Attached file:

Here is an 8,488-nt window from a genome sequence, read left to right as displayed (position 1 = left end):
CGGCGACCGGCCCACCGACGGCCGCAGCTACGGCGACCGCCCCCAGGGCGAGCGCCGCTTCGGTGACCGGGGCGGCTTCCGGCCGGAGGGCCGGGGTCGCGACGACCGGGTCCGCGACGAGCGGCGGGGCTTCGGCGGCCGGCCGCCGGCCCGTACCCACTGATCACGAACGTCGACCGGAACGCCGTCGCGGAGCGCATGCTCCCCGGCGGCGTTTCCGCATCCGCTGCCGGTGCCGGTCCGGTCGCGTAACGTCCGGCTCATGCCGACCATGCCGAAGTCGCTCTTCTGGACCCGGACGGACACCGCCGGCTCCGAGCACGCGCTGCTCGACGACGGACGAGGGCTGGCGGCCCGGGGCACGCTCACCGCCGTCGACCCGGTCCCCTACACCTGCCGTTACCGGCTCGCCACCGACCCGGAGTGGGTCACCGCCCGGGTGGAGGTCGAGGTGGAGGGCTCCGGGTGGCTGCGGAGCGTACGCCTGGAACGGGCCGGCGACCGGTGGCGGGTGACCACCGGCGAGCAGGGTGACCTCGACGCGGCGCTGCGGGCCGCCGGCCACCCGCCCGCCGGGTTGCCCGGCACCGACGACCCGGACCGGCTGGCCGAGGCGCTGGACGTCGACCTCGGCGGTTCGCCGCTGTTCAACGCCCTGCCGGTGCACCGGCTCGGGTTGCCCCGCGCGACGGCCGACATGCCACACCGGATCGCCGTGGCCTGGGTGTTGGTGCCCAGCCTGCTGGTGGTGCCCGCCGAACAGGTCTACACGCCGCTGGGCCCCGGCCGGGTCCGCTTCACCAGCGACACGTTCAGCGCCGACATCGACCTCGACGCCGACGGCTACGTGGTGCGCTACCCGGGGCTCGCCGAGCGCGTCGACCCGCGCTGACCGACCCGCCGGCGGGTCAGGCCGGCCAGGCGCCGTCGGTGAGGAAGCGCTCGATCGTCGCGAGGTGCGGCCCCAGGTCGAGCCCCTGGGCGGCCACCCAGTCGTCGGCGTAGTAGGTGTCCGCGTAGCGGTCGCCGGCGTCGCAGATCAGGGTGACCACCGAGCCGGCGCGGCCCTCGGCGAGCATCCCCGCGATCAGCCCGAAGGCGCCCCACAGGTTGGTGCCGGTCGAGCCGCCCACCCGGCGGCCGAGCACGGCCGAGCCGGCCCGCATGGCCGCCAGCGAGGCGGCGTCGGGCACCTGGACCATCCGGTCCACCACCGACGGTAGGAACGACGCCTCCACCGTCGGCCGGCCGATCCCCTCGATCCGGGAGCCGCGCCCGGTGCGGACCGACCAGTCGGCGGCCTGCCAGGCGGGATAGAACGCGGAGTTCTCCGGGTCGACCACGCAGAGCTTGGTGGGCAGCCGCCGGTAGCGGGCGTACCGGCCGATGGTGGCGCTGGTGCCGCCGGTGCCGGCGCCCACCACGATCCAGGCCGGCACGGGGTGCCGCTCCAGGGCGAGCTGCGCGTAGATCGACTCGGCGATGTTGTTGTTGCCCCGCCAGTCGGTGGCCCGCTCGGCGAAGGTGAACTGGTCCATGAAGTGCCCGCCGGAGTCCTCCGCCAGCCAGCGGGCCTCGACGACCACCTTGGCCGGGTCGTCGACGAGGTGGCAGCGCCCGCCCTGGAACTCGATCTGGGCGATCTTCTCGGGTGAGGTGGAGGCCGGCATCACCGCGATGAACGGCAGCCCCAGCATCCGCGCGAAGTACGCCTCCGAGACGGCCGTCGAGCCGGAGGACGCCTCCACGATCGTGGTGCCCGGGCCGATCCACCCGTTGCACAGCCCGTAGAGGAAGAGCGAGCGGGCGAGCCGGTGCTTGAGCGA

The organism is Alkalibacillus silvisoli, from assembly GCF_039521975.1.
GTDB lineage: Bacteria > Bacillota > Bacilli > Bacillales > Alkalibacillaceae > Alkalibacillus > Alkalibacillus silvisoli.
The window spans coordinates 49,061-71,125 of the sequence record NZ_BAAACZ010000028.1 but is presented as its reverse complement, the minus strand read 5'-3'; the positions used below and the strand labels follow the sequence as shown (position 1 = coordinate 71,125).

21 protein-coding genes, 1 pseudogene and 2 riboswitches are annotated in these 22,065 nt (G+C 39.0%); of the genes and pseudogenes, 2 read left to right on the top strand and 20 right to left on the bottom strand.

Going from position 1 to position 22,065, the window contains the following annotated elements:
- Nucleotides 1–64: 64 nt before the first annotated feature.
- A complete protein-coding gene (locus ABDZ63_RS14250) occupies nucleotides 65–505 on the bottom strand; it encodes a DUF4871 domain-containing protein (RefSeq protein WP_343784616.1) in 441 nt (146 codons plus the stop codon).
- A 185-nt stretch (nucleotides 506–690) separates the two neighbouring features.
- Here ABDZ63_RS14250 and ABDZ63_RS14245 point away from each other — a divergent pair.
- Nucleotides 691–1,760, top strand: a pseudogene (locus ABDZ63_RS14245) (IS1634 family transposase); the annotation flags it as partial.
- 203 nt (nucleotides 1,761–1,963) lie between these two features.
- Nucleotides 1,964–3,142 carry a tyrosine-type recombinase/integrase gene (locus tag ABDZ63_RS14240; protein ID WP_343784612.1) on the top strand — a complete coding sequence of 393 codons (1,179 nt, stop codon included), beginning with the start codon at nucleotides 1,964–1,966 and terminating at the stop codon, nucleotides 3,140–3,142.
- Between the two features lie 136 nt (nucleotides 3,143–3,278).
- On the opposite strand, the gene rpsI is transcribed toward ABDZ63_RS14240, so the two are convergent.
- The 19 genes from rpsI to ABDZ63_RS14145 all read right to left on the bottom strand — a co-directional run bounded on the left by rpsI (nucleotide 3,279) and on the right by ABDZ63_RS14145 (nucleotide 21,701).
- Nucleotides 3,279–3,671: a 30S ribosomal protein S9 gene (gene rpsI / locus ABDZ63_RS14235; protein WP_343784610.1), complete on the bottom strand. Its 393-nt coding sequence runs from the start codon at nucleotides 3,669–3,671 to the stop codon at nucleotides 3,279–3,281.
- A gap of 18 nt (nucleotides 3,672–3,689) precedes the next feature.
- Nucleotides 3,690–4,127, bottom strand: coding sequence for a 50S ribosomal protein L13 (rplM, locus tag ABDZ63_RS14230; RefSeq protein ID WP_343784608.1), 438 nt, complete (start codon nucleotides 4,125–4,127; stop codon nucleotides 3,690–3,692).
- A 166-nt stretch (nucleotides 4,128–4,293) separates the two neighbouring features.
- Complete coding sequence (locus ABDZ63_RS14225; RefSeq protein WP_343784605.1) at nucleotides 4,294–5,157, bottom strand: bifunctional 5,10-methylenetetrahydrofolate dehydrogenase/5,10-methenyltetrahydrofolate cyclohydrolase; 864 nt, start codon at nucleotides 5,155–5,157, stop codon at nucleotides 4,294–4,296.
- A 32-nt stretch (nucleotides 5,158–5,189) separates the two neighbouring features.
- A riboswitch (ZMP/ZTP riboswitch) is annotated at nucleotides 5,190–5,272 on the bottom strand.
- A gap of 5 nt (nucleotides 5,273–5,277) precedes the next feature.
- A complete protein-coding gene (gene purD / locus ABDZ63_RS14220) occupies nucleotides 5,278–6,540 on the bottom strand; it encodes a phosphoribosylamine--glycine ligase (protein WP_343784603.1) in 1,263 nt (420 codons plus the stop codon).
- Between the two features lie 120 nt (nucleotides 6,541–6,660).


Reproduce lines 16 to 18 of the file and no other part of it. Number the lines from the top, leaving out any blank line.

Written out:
- On the opposite strand, the gene rpsI is transcribed toward ABDZ63_RS14240, so the two are convergent.
- The 19 genes from rpsI to ABDZ63_RS14145 all read right to left on the bottom strand — a co-directional run bounded on the left by rpsI (nucleotide 3,279) and on the right by ABDZ63_RS14145 (nucleotide 21,701).
- Nucleotides 3,279–3,671: a 30S ribosomal protein S9 gene (gene rpsI / locus ABDZ63_RS14235; protein WP_343784610.1), complete on the bottom strand. Its 393-nt coding sequence runs from the start codon at nucleotides 3,669–3,671 to the stop codon at nucleotides 3,279–3,281.